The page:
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  • The Reduced Shakespeare Company - The Complete Works of William Shakespeare (Abridged) [VHS]
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The Reduced Shakespeare Company - The Complete Works of William Shakespeare (Abridged) [VHS]

188 customer reviews

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Product Details

  • Format: Color, NTSC
  • Language: English
  • Rated: NR (Not Rated)
  • Number of tapes: 1
  • Studio: Acorn Media
  • VHS Release Date: July 10, 2001
  • Run Time: 90 minutes
  • Average Customer Review: 4.7 out of 5 stars  See all reviews (188 customer reviews)
  • ASIN: B00005LB8B
  • Amazon Best Sellers Rank: #189,118 in Movies & TV (See Top 100 in Movies & TV)

Editorial Reviews

Amazon.com

Ah, Shakespeare. The great bard. You've heard he's a terrific writer. One of these days, you may actually get around to catching one of his plays. Yeah, right. Well, with the help of the Reduced Shakespeare Company, not only can you catch all of Shakespeare's plays at once, but you can have a riotous good time doing so.

Three men performing 37 plays in less than two hours may seem a bit of a stretch. But Adam Long, Reed Martin, and Austin Tichenor--all members of the Reduced Shakespeare Company--pull it off beautifully with The Complete Works of William Shakespeare (Abridged), a slapstick show that summarizes the playwright's stage work (with the sonnets thrown in). Never read Titus Andronicus? No problem; it's presented here as a cooking show. Can't keep your Shakespearean histories straight? Visualize them as a football game. Wondering what exactly is the deal with that guy Othello? Hear his story as a rap song. Hard as it is to imagine, this video of the stage show (originally seen on PBS) is one of the funniest, most clever productions around. Long is hysterical in his roles of Juliet and Ophelia (among others), bringing a hip, edgy feel to the plays while remaining surprisingly true to the stories. Martin and Tichenor will amaze with their acrobatic movements and frequent costume changes, and the three together are a marvel of timing and rhythm. Best of all, whether you know Shakespeare inside out or have yet to read a word of him, The Complete Works will have you in stitches. --Jenny Brown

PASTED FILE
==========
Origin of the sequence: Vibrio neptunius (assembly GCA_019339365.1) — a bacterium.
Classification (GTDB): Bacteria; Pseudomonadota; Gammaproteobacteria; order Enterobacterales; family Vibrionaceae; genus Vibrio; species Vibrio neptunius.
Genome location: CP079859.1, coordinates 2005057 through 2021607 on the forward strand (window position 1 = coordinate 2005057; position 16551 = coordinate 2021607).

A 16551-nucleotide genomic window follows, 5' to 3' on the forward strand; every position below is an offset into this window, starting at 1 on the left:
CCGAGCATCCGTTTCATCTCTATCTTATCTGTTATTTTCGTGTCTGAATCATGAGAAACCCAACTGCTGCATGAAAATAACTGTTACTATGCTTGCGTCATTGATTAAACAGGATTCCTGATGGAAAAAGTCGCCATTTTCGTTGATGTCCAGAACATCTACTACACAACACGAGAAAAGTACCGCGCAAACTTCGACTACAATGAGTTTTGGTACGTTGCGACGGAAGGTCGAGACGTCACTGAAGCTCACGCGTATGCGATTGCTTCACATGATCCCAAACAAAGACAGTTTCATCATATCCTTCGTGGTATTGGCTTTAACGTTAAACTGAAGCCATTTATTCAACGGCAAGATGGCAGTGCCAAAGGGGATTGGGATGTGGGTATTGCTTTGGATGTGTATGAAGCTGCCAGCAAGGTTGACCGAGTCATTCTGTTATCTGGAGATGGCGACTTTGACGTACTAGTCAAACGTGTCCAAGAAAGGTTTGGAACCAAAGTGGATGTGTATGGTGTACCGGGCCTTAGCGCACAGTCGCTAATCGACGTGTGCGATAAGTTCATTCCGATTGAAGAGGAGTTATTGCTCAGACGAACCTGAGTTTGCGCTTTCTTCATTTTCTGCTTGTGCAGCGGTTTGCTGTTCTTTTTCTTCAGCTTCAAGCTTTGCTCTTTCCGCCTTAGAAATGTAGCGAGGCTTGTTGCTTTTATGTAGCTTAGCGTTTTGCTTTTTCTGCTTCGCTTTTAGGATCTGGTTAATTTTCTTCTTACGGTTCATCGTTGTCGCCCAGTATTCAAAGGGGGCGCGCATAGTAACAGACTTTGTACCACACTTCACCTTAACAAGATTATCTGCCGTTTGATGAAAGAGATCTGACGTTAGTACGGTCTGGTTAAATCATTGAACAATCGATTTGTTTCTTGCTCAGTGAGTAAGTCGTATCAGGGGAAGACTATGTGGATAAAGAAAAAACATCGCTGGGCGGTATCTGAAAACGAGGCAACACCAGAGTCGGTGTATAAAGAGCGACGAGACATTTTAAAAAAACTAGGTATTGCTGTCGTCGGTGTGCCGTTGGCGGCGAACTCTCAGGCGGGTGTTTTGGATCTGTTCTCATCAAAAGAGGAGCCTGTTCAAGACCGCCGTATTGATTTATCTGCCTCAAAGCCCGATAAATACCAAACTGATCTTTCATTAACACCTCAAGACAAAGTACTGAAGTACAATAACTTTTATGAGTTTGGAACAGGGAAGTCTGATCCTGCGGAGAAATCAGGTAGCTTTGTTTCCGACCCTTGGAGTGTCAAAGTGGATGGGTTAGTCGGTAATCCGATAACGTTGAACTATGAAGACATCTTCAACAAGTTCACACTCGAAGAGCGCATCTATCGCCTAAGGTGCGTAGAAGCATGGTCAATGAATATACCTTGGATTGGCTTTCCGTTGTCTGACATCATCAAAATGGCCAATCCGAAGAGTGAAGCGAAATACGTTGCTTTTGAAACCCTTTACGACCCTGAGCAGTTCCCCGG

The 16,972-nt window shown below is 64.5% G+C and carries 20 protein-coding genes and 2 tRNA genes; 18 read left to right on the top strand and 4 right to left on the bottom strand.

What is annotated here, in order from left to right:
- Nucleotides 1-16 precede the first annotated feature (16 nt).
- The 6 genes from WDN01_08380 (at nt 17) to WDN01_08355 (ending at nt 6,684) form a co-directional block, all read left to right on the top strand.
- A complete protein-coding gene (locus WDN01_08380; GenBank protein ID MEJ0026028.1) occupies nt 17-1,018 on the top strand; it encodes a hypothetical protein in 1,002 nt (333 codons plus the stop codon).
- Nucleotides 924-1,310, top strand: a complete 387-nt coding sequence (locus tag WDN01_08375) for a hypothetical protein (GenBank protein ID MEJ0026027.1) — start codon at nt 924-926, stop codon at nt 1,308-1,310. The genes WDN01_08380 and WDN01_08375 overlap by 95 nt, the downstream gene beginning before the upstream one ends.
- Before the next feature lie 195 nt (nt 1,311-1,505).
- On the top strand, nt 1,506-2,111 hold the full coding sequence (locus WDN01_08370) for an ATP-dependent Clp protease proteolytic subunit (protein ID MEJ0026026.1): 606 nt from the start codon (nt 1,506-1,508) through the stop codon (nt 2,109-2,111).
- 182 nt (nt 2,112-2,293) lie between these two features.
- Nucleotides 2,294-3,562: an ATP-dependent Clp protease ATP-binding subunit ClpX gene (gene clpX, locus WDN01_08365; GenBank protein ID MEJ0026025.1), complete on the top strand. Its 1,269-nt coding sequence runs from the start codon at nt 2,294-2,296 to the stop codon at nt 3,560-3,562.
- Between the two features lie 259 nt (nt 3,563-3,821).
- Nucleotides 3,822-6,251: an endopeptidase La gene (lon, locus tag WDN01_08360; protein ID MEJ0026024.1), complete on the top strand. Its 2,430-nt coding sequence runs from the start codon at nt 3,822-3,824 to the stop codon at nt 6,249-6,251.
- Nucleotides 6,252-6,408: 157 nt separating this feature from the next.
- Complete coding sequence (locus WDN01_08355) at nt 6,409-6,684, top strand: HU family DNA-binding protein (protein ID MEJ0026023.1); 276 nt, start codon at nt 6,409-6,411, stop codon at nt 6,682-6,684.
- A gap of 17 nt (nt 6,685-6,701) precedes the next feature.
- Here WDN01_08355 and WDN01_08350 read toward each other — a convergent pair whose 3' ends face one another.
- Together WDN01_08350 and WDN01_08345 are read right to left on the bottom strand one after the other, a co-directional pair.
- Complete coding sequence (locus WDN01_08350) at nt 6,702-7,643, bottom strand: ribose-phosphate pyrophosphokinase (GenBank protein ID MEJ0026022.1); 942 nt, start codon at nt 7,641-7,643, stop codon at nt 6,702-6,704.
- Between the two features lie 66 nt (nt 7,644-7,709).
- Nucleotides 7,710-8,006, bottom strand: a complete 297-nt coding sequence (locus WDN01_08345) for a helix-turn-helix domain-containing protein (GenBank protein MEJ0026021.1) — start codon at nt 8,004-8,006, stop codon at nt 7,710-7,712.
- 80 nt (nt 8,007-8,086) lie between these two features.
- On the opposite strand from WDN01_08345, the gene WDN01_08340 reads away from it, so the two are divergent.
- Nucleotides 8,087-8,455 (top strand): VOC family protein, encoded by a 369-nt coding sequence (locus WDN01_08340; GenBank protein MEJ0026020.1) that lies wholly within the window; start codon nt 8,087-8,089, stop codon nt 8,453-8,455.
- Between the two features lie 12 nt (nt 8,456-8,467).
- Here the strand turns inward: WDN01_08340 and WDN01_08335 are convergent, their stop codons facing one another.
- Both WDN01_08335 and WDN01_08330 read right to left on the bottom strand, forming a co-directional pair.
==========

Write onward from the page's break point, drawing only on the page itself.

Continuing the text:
From the Back Cover

Life is short. The complete works of Shakespeare are long. To the rescue: THE REDUCED SHAKESPEARE COMPANY, the three-man comedy troupe known for fast, funny, physical condensations of real serious stuff. They wrap up the Bard's outsized oeuvre in 90 roller-coaster, rib-tickling minutes. After warming up with a nothing-is-sacred send-up of Romeo and Juliet, they're off, dispensing with the comedies in one fell swoop (because the tragedies are funnier). You decide after you see Othello as a rap song, Titus Andronicus as a cooking program, and the show's unforgettable finale - Hamlet - told with the help of audience members and lascivious sock puppets. Contains material not seen on the PBS broadcast. "Intellectual vaudeville" - The New York Times. "Inspired American spoof merchants...slings and arrows of outrageous comedy" - Daily Telegraph. "This trio of modern Marx brothers will leave you in stitches" - Boston Herald.

Customer Reviews

Most Helpful Customer Reviews

87 of 92 people found the following review helpful By F. Behrens HALL OF FAME on June 18, 2001
Format: VHS Tape
When the Reduced Shakespeare Company performs <The Complete Works of William Shakespeare (abridged)>, it is a case of three apparently indefatigable actors (Adam Long, Reed Martin, Austin Tichenor) whirlwinding through the plays, some of which are barely mentioned, some of which are treated at greater length--all in 90 minutes. Well, the Good News is that the show is now available from Acorn Media on a VHS. (Note: this video contains material not shown on PBS.)
To cut to the chase, you really have to know your Bard to get all the jokes. Treating "Titus Andronicus" as a cooking class works if you are familiar enough with the plot (the recent movie might help here); and unless you know your English kings from Richard II to Richard III (with all the Henrys in the middle), the football game with a crown as ball will have little meaning. ( I thought the line about cutting Henry VI into three parts was the best in this sketch.)
Possibly the bit that calls for the audience's greatest degree of knowledge and concentration is the resume of a plot that combines all the Shakespearean comedies into a single play (with a very long title). There are plenty of in-jokes and bad puns throughout Act I to demand your fullest attention--and again, few of them work if you do not know the originals.